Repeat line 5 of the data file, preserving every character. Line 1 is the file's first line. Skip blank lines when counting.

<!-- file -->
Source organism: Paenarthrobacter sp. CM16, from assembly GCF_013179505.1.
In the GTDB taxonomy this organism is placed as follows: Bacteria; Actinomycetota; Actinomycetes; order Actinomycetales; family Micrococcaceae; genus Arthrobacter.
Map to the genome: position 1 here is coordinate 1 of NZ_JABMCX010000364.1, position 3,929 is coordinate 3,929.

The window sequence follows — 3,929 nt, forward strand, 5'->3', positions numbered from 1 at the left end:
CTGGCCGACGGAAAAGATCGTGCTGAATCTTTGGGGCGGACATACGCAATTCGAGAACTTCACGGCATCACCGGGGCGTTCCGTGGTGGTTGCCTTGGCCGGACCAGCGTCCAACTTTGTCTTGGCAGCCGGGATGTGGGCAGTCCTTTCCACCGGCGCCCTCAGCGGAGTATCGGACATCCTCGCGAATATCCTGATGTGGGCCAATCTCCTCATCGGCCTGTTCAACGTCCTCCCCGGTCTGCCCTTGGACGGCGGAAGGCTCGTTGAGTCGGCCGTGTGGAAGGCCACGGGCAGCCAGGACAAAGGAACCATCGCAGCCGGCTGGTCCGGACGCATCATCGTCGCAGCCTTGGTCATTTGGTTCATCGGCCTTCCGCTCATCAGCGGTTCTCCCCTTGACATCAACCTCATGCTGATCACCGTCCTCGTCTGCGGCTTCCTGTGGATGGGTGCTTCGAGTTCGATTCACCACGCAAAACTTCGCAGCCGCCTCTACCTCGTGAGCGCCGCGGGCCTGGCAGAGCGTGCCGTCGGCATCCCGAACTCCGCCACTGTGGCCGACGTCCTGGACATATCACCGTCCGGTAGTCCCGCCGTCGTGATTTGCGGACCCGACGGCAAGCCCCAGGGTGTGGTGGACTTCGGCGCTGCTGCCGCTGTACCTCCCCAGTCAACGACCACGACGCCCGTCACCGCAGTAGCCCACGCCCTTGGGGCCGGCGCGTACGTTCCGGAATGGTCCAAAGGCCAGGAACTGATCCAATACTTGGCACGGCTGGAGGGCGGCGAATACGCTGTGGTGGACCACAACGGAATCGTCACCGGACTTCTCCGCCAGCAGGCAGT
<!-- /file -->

CTGGCCGACGGAAAAGATCGTGCTGAATCTTTGGGGCGGACATACGCAATTCGAGAACTTCACGGCATCACCGGGGCGTTCCGTGGTGGTTGCCTTGGCCGGACCAGCGTCCAACTTTGTCTTGGCAGCCGGGATGTGGGCAGTCCTTTCCACCGGCGCCCTCAGCGGAGTATCGGACATCCTCGCGAATATCCTGATGTGGGCCAATCTCCTCATCGGCCTGTTCAACGTCCTCCCCGGTCTGCCCTTGGACGGCGGAAGGCTCGTTGAGTCGGCCGTGTGGAAGGCCACGGGCAGCCAGGACAAAGGAACCATCGCAGCCGGCTGGTCCGGACGCATCATCGTCGCAGCCTTGGTCATTTGGTTCATCGGCCTTCCGCTCATCAGCGGTTCTCCCCTTGACATCAACCTCATGCTGATCACCGTCCTCGTCTGCGGCTTCCTGTGGATGGGTGCTTCGAGTTCGATTCACCACGCAAAACTTCGCAGCCGCCTCTACCTCGTGAGCGCCGCGGGCCTGGCAGAGCGTGCCGTCGGCATCCCGAACTCCGCCACTGTGGCCGACGTCCTGGACATATCACCGTCCGGTAGTCCCGCCGTCGTGATTTGCGGACCCGACGGCAAGCCCCAGGGTGTGGTGGACTTCGGCGCTGCTGCCGCTGTACCTCCCCAGTCAACGACCACGACGCCCGTCACCGCAGTAGCCCACGCCCTTGGGGCCGGCGCGTACGTTCCGGAATGGTCCAAAGGCCAGGAACTGATCCAATACTTGGCACGGCTGGAGGGCGGCGAATACGCTGTGGTGGACCACAACGGAATCGTCACCGGACTTCTCCGCCAGCAGGCAGT